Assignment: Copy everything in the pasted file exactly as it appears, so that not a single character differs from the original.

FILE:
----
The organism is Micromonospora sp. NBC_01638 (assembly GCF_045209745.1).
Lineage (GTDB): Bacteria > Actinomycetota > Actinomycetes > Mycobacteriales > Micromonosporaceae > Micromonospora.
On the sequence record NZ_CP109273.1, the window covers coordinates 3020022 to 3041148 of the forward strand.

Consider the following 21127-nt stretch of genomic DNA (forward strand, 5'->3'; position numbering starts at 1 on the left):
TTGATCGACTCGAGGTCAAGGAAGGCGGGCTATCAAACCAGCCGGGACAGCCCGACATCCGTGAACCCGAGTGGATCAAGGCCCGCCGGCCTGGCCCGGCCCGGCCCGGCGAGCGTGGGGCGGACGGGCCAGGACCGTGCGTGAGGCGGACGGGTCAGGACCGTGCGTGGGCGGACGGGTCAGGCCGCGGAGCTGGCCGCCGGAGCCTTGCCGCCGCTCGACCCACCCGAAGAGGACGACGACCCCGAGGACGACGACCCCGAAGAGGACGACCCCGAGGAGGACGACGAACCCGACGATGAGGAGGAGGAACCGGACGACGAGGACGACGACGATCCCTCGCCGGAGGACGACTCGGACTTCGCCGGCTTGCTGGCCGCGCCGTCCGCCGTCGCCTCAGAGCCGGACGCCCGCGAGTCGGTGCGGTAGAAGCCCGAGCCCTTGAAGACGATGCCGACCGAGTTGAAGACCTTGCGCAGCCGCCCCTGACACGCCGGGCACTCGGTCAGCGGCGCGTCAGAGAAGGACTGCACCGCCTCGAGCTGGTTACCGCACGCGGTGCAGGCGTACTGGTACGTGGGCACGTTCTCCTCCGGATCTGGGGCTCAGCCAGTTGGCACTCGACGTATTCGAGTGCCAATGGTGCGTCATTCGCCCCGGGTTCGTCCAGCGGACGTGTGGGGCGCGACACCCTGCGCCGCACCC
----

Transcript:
The organism is Micromonospora sp. NBC_01638 (assembly GCF_045209745.1).
Lineage (GTDB): Bacteria > Actinomycetota > Actinomycetes > Mycobacteriales > Micromonosporaceae > Micromonospora.
On the sequence record NZ_CP109273.1, the window covers coordinates 3020022 to 3041148 of the forward strand.

Consider the following 21127-nt stretch of genomic DNA (forward strand, 5'->3'; position numbering starts at 1 on the left):
TTGATCGACTCGAGGTCAAGGAAGGCGGGCTATCAAACCAGCCGGGACAGCCCGACATCCGTGAACCCGAGTGGATCAAGGCCCGCCGGCCTGGCCCGGCCCGGCCCGGCGAGCGTGGGGCGGACGGGCCAGGACCGTGCGTGAGGCGGACGGGTCAGGACCGTGCGTGGGCGGACGGGTCAGGCCGCGGAGCTGGCCGCCGGAGCCTTGCCGCCGCTCGACCCACCCGAAGAGGACGACGACCCCGAGGACGACGACCCCGAAGAGGACGACCCCGAGGAGGACGACGAACCCGACGATGAGGAGGAGGAACCGGACGACGAGGACGACGACGATCCCTCGCCGGAGGACGACTCGGACTTCGCCGGCTTGCTGGCCGCGCCGTCCGCCGTCGCCTCAGAGCCGGACGCCCGCGAGTCGGTGCGGTAGAAGCCCGAGCCCTTGAAGACGATGCCGACCGAGTTGAAGACCTTGCGCAGCCGCCCCTGACACGCCGGGCACTCGGTCAGCGGCGCGTCAGAGAAGGACTGCACCGCCTCGAGCTGGTTACCGCACGCGGTGCAGGCGTACTGGTACGTGGGCACGTTCTCCTCCGGATCTGGGGCTCAGCCAGTTGGCACTCGACGTATTCGAGTGCCAATGGTGCGTCATTCGCCCCGGGTTCGTCCAGCGGACGTGTGGGGCGCGACACCCTGCGCCGCACCC